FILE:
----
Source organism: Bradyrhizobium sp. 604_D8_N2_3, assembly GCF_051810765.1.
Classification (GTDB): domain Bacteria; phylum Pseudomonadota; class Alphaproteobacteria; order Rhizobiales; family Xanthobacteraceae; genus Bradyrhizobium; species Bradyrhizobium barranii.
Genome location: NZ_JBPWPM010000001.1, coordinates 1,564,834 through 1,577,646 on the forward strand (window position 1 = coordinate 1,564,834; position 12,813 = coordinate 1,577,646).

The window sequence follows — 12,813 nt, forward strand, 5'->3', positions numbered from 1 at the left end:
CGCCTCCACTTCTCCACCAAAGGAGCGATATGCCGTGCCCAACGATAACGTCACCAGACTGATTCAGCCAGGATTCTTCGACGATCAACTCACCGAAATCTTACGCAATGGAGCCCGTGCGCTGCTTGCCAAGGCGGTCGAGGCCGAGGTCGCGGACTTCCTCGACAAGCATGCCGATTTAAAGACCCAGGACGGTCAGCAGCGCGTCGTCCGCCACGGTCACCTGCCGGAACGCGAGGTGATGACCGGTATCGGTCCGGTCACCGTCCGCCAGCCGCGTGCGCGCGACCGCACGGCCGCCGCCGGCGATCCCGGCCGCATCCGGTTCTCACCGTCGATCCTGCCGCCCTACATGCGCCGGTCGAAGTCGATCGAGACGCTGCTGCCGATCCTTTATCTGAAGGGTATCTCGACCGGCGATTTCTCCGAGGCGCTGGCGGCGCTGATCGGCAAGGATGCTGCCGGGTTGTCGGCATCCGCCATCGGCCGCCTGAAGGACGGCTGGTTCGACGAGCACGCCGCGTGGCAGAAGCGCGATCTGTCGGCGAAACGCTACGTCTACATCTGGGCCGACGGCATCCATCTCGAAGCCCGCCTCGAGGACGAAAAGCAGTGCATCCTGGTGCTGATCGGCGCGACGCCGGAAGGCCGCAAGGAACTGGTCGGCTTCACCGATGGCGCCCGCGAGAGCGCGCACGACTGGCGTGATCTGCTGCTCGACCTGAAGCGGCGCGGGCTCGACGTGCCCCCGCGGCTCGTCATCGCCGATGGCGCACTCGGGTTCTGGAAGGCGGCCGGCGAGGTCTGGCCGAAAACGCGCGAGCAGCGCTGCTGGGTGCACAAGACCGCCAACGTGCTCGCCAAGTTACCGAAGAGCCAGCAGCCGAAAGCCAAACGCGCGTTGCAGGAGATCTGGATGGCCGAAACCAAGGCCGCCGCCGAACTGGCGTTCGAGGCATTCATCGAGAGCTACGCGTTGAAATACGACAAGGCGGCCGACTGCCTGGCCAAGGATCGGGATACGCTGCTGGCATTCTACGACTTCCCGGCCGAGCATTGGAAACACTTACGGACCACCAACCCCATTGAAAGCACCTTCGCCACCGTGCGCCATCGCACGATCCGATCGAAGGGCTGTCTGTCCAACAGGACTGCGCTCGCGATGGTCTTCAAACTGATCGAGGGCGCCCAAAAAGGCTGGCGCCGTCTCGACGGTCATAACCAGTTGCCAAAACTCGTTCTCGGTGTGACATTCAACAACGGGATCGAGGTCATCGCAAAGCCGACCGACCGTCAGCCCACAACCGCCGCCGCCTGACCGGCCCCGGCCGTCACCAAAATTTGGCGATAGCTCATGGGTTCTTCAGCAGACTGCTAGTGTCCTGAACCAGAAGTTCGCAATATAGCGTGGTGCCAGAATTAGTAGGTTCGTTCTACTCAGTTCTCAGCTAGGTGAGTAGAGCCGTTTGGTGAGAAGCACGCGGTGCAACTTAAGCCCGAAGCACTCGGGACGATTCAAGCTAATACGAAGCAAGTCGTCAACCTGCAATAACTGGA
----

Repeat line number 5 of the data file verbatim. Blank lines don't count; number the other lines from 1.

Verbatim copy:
CGCCTCCACTTCTCCACCAAAGGAGCGATATGCCGTGCCCAACGATAACGTCACCAGACTGATTCAGCCAGGATTCTTCGACGATCAACTCACCGAAATCTTACGCAATGGAGCCCGTGCGCTGCTTGCCAAGGCGGTCGAGGCCGAGGTCGCGGACTTCCTCGACAAGCATGCCGATTTAAAGACCCAGGACGGTCAGCAGCGCGTCGTCCGCCACGGTCACCTGCCGGAACGCGAGGTGATGACCGGTATCGGTCCGGTCACCGTCCGCCAGCCGCGTGCGCGCGACCGCACGGCCGCCGCCGGCGATCCCGGCCGCATCCGGTTCTCACCGTCGATCCTGCCGCCCTACATGCGCCGGTCGAAGTCGATCGAGACGCTGCTGCCGATCCTTTATCTGAAGGGTATCTCGACCGGCGATTTCTCCGAGGCGCTGGCGGCGCTGATCGGCAAGGATGCTGCCGGGTTGTCGGCATCCGCCATCGGCCGCCTGAAGGACGGCTGGTTCGACGAGCACGCCGCGTGGCAGAAGCGCGATCTGTCGGCGAAACGCTACGTCTACATCTGGGCCGACGGCATCCATCTCGAAGCCCGCCTCGAGGACGAAAAGCAGTGCATCCTGGTGCTGATCGGCGCGACGCCGGAAGGCCGCAAGGAACTGGTCGGCTTCACCGATGGCGCCCGCGAGAGCGCGCACGACTGGCGTGATCTGCTGCTCGACCTGAAGCGGCGCGGGCTCGACGTGCCCCCGCGGCTCGTCATCGCCGATGGCGCACTCGGGTTCTGGAAGGCGGCCGGCGAGGTCTGGCCGAAAACGCGCGAGCAGCGCTGCTGGGTGCACAAGACCGCCAACGTGCTCGCCAAGTTACCGAAGAGCCAGCAGCCGAAAGCCAAACGCGCGTTGCAGGAGATCTGGATGGCCGAAACCAAGGCCGCCGCCGAACTGGCGTTCGAGGCATTCATCGAGAGCTACGCGTTGAAATACGACAAGGCGGCCGACTGCCTGGCCAAGGATCGGGATACGCTGCTGGCATTCTACGACTTCCCGGCCGAGCATTGGAAACACTTACGGACCACCAACCCCATTGAAAGCACCTTCGCCACCGTGCGCCATCGCACGATCCGATCGAAGGGCTGTCTGTCCAACAGGACTGCGCTCGCGATGGTCTTCAAACTGATCGAGGGCGCCCAAAAAGGCTGGCGCCGTCTCGACGGTCATAACCAGTTGCCAAAACTCGTTCTCGGTGTGACATTCAACAACGGGATCGAGGTCATCGCAAAGCCGACCGACCGTCAGCCCACAACCGCCGCCGCCTGACCGGCCCCGGCCGTCACCAAAATTTGGCGATAGCTCATGGGTTCTTCAGCAGACTGCTAGTGTCCTGAACCAGAAGTTCGCAATATAGCGTGGTGCCAGAATTAGTAGGTTCGTTCTACTCAGTTCTCAGCTAGGTGAGTAGAGCCGTTTGGTGAGAAGCACGCGGTGCAACTTAAGCCCGAAGCACTCGGGACGATTCAAGCTAATACGAAGCAAGTCGTCAACCTGCAATAACTGGA